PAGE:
- A Day in the Limelight: In the books, she's a minor character. Thronebreaker is told from her perspective during the second Nilfgaardian invasion.
- Berserk Button: Geralt becomes one after he and his friends abandon her army to continue their quest to find Ciri. If anyone mentions him she will begin to curse his name.
- Bling of War: She's often depicted in golden plate armour, though for much of Thronebreaker, she wears attire that makes one character that makes her resemble more of a mercenary than a queen.
- Elmuh Fudd Syndwome: Her wounds during the Battle Of The Yaruga leave her with a temporary lisp and an inability to pronounce her Rs correctly, which makes knighting Geralt a little difficult. In Thronebreaker, this only ends up being temporary.
- Good Scars, Evil Scars: Her face was disfigured when she was wounded in battle.
- Everyone Has Standards: She is disgusted when the other Northern rulers decided that Ciri must die in order to prevent Ehmyr from marrying her and laying claim to the Kingdom of Cintra. Meve thought it better to just find her and marry her off to a minor knight somewhere isolated.
- Frontline General: She personally led Lyria and Rivia's resistance forces after Nilfgaard conquered it during the second war, going behind enemy lines to lead a guerrilla war.
- The High Queen: She is probably the most moral and wisest ruler in the North, although she sometimes shows some ruthlessness and can be vindictive if she thinks someone has wronged her. Ironically, her kingdom has a well-earned opinion as a Wretched Hive.
- Iron Lady: When the other Northern Kingdoms are broken, having either fallen, surrendered, or struck a deal, she takes the fight to the Nilgaardians.
- Lady of War: Leads her army into battle and fights alongside them.
- Royals Who Actually Do Something: She fights alongside her soldiers in the front lines.
- The Quiet One: When the major rulers of the North hold meetings, Meve typically says little, but when she does speak she tends to cut to the heart of the matter and everyone listens.
- Widow Woman: Her husband died some years back, although she does not seem too distressed as he was reportedly quite stupid.
The largest of the Northern Realms, Kaedwen is bordered to the south by Aedirn, to the east by the Blue Mountains, and Redania to the west, separated by the Kestrel Mountains. Kaedwen and Aedirn have frequently warred over the Pontar Valley. Within Kaedwen lie two important institutions: Kaer Morhen, the headquarters of the School of the Wolf, and the sorcerer academy in the city of Ban Ard.
His Majesty Henselt, King of Kaedwen, heir to the Dynasty of the Unicorn, Lord of Ard Carraigh, Archduke of Ban Ard and vanquisher of Nilfgaard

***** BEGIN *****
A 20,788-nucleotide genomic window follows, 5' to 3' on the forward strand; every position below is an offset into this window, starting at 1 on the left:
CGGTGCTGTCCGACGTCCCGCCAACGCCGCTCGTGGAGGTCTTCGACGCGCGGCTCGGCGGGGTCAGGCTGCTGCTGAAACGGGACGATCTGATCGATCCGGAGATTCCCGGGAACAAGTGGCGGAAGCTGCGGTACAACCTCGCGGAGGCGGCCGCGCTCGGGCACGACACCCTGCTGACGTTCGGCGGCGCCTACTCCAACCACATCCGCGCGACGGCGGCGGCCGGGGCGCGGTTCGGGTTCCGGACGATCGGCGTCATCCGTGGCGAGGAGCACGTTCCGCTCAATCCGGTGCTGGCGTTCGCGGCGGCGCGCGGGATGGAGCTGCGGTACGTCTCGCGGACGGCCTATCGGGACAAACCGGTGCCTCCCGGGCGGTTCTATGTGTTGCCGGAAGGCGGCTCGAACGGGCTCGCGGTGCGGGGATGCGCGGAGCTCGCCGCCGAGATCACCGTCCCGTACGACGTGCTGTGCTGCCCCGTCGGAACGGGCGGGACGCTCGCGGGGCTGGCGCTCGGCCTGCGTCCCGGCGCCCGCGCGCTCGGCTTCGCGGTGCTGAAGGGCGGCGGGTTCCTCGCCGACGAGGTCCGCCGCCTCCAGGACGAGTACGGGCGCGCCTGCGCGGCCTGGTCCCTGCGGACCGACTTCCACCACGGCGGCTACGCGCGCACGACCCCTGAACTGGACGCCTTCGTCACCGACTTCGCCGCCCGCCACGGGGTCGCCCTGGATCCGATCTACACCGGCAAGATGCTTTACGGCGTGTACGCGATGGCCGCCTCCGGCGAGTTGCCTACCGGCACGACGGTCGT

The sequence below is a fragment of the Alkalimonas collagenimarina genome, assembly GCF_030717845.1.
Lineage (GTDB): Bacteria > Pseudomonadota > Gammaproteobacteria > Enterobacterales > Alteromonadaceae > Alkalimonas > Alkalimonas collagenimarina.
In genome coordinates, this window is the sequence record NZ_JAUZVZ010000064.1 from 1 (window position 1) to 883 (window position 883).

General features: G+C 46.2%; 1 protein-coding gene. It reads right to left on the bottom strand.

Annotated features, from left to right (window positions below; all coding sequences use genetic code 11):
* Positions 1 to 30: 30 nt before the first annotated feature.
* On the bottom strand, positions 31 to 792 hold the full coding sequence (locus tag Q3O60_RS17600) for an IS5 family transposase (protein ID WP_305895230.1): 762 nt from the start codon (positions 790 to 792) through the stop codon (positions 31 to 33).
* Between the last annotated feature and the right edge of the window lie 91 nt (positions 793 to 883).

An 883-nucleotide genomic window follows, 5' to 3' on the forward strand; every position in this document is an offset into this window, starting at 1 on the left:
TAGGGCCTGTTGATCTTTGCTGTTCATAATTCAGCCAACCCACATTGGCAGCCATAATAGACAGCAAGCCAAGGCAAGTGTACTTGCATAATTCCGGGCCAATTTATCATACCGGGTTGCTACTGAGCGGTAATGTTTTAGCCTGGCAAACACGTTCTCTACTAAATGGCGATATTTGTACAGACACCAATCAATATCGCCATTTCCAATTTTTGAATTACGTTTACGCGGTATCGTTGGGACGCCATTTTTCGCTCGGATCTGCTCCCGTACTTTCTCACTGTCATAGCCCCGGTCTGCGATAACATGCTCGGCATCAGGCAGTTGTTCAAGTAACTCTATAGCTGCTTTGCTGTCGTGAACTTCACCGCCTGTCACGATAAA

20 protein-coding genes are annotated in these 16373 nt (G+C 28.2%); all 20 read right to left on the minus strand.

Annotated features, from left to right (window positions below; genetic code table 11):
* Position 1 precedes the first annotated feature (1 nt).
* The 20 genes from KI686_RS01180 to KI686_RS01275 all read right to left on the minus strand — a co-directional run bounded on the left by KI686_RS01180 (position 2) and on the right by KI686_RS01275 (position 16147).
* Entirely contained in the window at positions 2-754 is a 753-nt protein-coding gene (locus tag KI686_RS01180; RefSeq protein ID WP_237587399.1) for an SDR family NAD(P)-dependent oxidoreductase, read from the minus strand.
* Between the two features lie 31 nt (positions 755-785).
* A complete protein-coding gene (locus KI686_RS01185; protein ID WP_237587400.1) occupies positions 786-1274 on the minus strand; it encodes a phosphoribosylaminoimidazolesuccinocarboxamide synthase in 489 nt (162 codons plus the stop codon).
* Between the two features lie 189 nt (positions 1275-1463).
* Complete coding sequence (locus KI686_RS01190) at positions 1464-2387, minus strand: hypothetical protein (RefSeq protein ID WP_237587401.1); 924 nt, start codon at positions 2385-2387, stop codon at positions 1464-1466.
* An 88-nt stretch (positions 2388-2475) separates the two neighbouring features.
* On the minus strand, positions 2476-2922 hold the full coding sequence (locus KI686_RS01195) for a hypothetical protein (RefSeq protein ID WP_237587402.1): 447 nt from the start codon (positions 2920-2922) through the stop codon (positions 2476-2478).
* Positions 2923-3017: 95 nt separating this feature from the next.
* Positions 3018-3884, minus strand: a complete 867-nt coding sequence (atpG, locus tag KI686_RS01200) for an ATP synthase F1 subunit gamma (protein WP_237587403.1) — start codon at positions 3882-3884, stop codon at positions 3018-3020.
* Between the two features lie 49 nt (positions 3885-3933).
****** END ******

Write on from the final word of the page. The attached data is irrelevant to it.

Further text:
The ruler of Kaedwen, the largest of the Northern Kingdoms. Plans to conquer the Pontar Valley, which he claims to be his birthright, but first he has to defeat the resistance led by Saskia the Dragon Slayer.
- A Father to His Men: He's quite popular among his soldiers for the most part. Not enough to prevent an attempted coup, however.
- Acrofatic: Despite his bulk, he is rather agile and an accomplished swordsman.
- Adipose Rex: He is quite bulky.
- Arc Villain: Of the Vergen arc that takes place in Chapter 2 of the second game. His conquest of Aedirn is the primary source of conflict that drives this section of the game's story.
- Asshole Victim: He's either killed by Roche in the second game, or by Radovid before the third one begins. Either way, he deserves it.
- Bald of Evil: It's hard to tell under his crown, but yeah, he has a shaved head under there.
- Beard of Evil: It's remarked that his beard makes him look more like a thief than a king.
- Big Bad Wannabe: He fancies himself a mighty warlord and a cunning Chessmaster who the other Northern rulers and even Nilgaard wouldn't dare cross. While he is capable of great evil, in the grand scheme of things he is a mere piece to be used by the other players on the chessboard.
- Blood Knight: He prides himself on being the strongest king of the North, and won't hesitate to invade a country again and again if he thinks he can win.
- Combat Pragmatist: He talks a good game about maintaining honor and valor on the battlefield, but Henselt himself never engages an enemy who isn't at a disadvantage.
- Defiant to the End: Should Roche decide to kill him, he proclaims that he won't beg for mercy. When Roche demands Henselt look him in the eyes Henselt does one better, getting right in Roche's face and daring Roche to kill him. Even with a knife in his chest, Henselt likens it to a flea biting a lion before succumbing.
- Dropped a Bridge on Him: He dies offscreen in between the second and third games, assuming he wasn't killed beforehand.